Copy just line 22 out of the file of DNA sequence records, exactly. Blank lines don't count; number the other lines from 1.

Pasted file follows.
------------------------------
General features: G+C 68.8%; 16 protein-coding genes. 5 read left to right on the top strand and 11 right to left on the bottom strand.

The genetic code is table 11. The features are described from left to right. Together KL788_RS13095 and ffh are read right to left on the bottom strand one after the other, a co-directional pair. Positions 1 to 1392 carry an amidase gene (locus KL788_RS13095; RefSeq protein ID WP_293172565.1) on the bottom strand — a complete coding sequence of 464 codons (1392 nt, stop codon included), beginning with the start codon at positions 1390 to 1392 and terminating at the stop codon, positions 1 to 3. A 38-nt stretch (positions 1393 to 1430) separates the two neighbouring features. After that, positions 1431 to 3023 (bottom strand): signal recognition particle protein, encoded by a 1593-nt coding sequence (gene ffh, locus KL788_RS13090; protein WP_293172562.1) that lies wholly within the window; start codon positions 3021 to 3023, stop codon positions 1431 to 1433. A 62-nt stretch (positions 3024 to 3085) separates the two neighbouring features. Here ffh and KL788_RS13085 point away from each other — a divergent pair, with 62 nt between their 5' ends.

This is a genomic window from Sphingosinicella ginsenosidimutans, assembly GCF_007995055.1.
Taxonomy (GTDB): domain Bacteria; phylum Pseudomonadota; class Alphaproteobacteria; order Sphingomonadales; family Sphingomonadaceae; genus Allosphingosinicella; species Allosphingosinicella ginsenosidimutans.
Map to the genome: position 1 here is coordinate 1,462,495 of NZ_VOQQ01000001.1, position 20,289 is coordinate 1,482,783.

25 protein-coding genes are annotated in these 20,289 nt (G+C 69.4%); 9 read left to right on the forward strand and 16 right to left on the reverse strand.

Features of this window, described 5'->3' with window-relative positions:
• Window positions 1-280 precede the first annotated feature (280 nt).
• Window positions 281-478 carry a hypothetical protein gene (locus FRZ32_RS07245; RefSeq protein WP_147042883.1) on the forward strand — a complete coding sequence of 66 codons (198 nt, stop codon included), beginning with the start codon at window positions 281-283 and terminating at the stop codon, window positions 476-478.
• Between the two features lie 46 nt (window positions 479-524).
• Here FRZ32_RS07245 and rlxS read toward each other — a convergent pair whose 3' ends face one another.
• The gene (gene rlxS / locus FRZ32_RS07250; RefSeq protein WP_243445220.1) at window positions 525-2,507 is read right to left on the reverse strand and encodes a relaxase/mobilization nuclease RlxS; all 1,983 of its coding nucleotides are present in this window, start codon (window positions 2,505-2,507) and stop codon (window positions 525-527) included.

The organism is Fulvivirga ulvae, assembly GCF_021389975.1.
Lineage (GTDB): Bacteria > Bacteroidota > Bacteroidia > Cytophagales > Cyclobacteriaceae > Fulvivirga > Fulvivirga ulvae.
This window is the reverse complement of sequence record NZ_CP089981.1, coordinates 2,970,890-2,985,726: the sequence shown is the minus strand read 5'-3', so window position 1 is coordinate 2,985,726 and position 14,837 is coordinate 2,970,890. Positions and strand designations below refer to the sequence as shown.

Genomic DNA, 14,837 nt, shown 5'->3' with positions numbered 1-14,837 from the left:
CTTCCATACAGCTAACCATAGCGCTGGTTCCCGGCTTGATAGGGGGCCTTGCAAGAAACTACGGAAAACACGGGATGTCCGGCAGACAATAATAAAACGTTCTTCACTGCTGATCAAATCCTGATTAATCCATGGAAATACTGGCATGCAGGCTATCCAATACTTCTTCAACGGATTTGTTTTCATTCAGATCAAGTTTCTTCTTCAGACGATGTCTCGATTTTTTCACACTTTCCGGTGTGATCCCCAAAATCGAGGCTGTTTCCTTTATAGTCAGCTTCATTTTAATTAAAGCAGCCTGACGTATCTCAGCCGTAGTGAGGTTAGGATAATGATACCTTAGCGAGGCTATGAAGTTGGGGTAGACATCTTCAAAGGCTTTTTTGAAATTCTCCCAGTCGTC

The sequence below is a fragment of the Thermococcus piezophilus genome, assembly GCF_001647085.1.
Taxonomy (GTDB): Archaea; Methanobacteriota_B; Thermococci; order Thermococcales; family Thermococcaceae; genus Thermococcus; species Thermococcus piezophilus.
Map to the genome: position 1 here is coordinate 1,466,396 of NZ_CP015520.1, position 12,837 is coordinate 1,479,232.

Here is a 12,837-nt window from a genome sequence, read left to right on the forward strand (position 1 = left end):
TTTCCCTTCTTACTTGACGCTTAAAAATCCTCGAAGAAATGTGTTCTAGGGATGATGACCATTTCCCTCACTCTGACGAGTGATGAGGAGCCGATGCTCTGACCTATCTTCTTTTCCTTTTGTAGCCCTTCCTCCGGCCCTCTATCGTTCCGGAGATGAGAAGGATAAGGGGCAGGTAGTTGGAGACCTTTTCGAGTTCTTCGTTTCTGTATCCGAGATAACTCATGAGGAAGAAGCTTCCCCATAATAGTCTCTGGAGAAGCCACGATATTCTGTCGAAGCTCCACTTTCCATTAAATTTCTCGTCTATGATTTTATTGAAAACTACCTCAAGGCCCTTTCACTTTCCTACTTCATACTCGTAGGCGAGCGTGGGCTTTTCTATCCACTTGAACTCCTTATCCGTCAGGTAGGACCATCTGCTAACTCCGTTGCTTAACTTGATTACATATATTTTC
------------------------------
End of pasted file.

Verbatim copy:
TTTCCCTTCTTACTTGACGCTTAAAAATCCTCGAAGAAATGTGTTCTAGGGATGATGACCATTTCCCTCACTCTGACGAGTGATGAGGAGCCGATGCTCTGACCTATCTTCTTTTCCTTTTGTAGCCCTTCCTCCGGCCCTCTATCGTTCCGGAGATGAGAAGGATAAGGGGCAGGTAGTTGGAGACCTTTTCGAGTTCTTCGTTTCTGTATCCGAGATAACTCATGAGGAAGAAGCTTCCCCATAATAGTCTCTGGAGAAGCCACGATATTCTGTCGAAGCTCCACTTTCCATTAAATTTCTCGTCTATGATTTTATTGAAAACTACCTCAAGGCCCTTTCACTTTCCTACTTCATACTCGTAGGCGAGCGTGGGCTTTTCTATCCACTTGAACTCCTTATCCGTCAGGTAGGACCATCTGCTAACTCCGTTGCTTAACTTGATTACATATATTTTC